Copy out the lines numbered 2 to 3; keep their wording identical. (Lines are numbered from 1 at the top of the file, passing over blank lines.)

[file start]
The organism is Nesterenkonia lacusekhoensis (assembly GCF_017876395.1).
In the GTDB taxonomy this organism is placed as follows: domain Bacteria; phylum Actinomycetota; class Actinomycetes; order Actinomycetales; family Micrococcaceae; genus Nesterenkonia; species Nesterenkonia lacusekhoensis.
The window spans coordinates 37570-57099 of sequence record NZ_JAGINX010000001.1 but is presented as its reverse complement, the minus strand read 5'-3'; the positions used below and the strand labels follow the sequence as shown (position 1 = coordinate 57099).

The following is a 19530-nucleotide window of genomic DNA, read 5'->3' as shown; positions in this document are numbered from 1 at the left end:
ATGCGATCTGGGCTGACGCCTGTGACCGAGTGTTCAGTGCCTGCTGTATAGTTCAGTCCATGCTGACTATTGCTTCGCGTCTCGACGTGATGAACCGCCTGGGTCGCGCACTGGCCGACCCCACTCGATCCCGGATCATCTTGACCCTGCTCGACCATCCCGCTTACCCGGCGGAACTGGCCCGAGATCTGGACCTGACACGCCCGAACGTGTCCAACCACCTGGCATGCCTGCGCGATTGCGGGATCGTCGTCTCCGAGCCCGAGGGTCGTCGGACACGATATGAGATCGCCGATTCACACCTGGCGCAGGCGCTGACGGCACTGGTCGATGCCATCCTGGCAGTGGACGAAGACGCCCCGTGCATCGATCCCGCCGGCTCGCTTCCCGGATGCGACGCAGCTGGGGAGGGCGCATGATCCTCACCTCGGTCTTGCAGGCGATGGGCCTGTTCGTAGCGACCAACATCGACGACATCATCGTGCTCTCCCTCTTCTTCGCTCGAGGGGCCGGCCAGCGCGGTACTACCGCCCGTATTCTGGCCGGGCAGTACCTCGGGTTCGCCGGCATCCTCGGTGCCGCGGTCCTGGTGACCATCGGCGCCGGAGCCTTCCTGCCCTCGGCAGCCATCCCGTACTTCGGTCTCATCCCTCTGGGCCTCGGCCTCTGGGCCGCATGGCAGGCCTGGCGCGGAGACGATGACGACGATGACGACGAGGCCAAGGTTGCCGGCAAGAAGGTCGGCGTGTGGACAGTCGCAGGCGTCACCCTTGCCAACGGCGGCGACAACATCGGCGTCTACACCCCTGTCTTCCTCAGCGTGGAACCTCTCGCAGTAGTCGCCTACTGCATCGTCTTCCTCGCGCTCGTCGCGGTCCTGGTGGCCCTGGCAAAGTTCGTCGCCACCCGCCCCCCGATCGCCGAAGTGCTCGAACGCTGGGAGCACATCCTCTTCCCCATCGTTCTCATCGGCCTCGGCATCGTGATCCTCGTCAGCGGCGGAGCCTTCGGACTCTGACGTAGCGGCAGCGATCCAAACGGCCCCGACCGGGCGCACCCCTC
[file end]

In the GTDB taxonomy this organism is placed as follows: domain Bacteria; phylum Actinomycetota; class Actinomycetes; order Actinomycetales; family Micrococcaceae; genus Nesterenkonia; species Nesterenkonia lacusekhoensis.
The window spans coordinates 37570-57099 of sequence record NZ_JAGINX010000001.1 but is presented as its reverse complement, the minus strand read 5'-3'; the positions used below and the strand labels follow the sequence as shown (position 1 = coordinate 57099).